DETROIT – A 12-year-old Detroit boy who was missing for more than a week before he was discovered in his own basement told investigators his stepmother sent him there, according to a court record obtained Friday by a newspaper.
The petition, filed in Wayne County juvenile court by Children's Protective Services as part of a custody hearing, was obtained by the Detroit Free Press. A court employee told The Associated Press a petition was filed Friday, but it was not released to the public or the media.
According to the Free Press, the document says Charlie Bothuell V was placed in the basement behind boxes and totes by his stepmother, Monique Dillard-Bothuell, and told "not to come out, no matter what he hears."
Although Dillard-Bothuell knew her stepson was in the basement, she did not bring him food, according to the petition, which also says: "Charlie reports sneaking upstairs to get food when everyone left the home."
Charlie was found Wednesday by Detroit police in the bowels of the multiple-unit condo building where he lived with Dillard-Bothuell and his father, Charlie Bothuell IV. He was evaluated at a hospital and returned to his mother, police spokeswoman Sgt. Eren Stephens said.
The AP left messages Friday with Dillard-Bothuell, Charlie Bothuell IV and Bothuell's lawyer, Mark Magidson.
Authorities removed the boy's two younger siblings -- 4 years old and 10 months old -- from the custody of Dillard-Bothuell and Charlie Bothuell IV.
The document obtained by the Free Press also says Bothuell disclosed on Monday that he disciplined his son with a PVC pipe.
The petition says that after Charlie was taken to a hospital for treatment, a doctor observed a half-circular scar on the boy's chest. Charlie says the scar was "a result of his father driving a PVC pipe into his chest," according to the petition, which also ..... (article cut to save bandwidth)
(Reuters) - A Maryland woman who ordered a meal at a Sonic Corp fast-food restaurant got something extra with her French fries - a bag of marijuana.
Carla McFarland, 35, of Frederick, Maryland, and her children, ages 6 and 8, were about to eat a chicken strips lunch on Thursday when she discovered a small, green plastic bag of marijuana in her fries, according to the Frederick County Sheriff's Office.
Spokeswoman Lieutenant Jennifer Bailey said on Friday no arrests had been made and the incident is under investigation.
McFarland posted about her find on Facebook, along with a photo of the bag.
"I order, food comes, I open a bag and this is what I see after 3 double takes ... yes that's what it is," she wrote.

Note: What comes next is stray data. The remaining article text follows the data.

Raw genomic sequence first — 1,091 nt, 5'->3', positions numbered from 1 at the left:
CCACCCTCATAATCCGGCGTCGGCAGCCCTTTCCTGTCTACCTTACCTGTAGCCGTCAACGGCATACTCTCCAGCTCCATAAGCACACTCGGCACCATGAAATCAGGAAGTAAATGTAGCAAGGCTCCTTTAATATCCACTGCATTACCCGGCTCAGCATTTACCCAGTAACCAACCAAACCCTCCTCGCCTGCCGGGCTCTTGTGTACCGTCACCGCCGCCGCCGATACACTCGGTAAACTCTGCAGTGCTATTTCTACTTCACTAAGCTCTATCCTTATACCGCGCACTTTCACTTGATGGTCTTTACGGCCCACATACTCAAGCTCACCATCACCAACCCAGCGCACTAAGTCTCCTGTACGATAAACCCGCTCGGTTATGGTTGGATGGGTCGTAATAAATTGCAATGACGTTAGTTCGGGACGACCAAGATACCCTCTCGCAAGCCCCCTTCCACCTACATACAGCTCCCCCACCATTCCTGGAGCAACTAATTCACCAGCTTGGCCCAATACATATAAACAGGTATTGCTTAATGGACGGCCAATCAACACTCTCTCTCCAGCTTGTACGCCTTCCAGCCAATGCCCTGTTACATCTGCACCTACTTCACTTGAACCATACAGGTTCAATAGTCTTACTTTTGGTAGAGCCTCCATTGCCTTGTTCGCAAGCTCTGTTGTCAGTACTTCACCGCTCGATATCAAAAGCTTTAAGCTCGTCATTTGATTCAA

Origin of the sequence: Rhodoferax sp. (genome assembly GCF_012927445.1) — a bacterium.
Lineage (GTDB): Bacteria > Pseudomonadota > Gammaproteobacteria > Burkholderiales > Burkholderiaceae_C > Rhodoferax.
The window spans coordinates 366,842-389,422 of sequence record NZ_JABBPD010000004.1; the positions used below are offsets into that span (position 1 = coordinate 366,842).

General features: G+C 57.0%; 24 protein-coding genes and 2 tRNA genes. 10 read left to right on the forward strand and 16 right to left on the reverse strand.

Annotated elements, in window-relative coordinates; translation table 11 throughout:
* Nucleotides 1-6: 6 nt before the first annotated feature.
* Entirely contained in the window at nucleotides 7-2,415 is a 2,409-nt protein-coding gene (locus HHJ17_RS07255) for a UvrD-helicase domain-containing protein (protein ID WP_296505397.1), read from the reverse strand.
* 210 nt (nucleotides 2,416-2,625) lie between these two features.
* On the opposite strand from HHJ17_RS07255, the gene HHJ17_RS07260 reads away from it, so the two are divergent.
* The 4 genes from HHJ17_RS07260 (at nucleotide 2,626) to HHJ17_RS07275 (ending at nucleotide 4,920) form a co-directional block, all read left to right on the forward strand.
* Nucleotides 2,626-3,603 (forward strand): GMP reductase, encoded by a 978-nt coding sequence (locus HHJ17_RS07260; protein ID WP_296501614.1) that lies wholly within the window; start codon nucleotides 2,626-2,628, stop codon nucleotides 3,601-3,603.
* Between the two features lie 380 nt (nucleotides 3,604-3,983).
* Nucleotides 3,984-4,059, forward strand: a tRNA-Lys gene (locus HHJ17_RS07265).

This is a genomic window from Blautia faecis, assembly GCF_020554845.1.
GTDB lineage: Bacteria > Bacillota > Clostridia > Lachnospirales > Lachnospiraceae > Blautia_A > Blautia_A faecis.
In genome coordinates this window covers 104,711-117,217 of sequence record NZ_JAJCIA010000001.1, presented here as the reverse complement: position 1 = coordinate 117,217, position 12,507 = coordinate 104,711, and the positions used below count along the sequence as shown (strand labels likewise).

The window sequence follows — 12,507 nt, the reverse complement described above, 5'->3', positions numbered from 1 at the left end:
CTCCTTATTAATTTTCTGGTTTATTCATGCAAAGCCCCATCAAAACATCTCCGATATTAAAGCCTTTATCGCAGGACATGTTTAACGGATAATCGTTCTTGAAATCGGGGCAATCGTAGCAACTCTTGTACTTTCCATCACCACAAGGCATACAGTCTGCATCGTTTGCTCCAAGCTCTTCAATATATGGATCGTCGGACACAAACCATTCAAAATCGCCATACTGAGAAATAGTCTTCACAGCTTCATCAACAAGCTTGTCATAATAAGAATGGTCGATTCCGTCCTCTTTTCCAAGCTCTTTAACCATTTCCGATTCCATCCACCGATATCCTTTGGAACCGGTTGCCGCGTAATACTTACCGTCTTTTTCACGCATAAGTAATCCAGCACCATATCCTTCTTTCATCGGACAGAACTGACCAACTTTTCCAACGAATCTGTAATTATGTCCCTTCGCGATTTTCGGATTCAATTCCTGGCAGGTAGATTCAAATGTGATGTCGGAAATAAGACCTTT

McFarland said a Sonic employee claimed ownership of the marijuana and was promptly fired. McFarland also called police.
Sonic spokesman Patrick Lenow said restaurant management contacted police and was cooperating with authorities.
"The employee involved is no longer associated with the company, and the franchisee is conducting an investigation to ensure the issue is fully resolved,” he said in a statement.
The Frederick franchise location opened last month.
Possession of small amounts of marijuana is a misdemeanor in Maryland.
HUTCHINSON , Kan., June 27 (UPI) --A Kansas woman is facing arson charges after she allegedly set a small fire in her home early on Friday morning while trying to kill a spider.
According to the Hutchinson News, Ginny Griffith used a cigarette lighter to set some towels on fire in an attempt to assassinate the arachnid.
Five Hutchinson Fire Department units were able to extinguish the small fire in Griffith's half of a duplex. Firefighters found multiple points of origin for the fire and Griffith was arrested and charged with aggravated arson because the other half of the duplex was occupied.
No one was injured and the structure only suffered light smoke damage.
PHILADELPHIA – A metal security gate detached from the facade of an Italian ice shop Saturday afternoon, killing a 3-year-old girl, police said.
The security door fell on the child at a Rita's Water Ice store in north Philadelphia at around 4:30 p.m., according to the Philadelphia Police Department. The girl was taken to Hahnemann University Hospital and died after arrival.
"Our hearts and prayers go out to the child's family," said Linda Duke, a spokeswoman for Rita's Italian Ice, the shop's parent company. "Due to the current investigation we really cannot comment about the unfortunate incident."
Photos from the scene show the black metal gate lying on the sidewalk, pink balloons still tied to it in front of the shop's red and white striped awning. Several popped balloons appear trapped underneath the gate.
The child was there with her mother, according to WPVI-TV, and bystanders rushed to her aid while others gave CPR. Witnesses told the TV station a sorority and fraternity fundraiser was happening at the time.
Officials with the Department of Licenses and Inspections were investigating, police said.
No other information was immediately available.
An off-duty Columbus, Ohio firefighter was hospitalized in critical condition Saturday night after being struck by lightning while waiting for the start of a Major League Soccer game.
Columbus Fire Department Lt. Thad Turano told The Associated Press that emergency officials transported the victim in cardiac arrest to Ohio State Medical Center. WTTE reported that the man was in critical condition.
The game between the Columbus Crew and FC Dallas was scheduled to start at 8 p.m. local time, but kick-off was delayed due to storms with heavy rain and lightning that rolled through the area approximately 15 minutes before the scheduled start.
Fans were told to evacuate the stands and head toward the concourses of the double-decked stadium. The game was called at 9:12 p.m.
The Crew said the game was called off because of "reasons beyond our control" and that a makeup date hadn't been set. The Crew later said the game was postponed due to an "incident surrounding the inclement weather."
"To all -- we are sincerely sorry about tonight's postponement, but your safety is of the utmost importance," Crew owner Anthony Precourt said on Twitter. "We'll share more info as we can, but a member of our community was severely injured by the weather. Praying for him."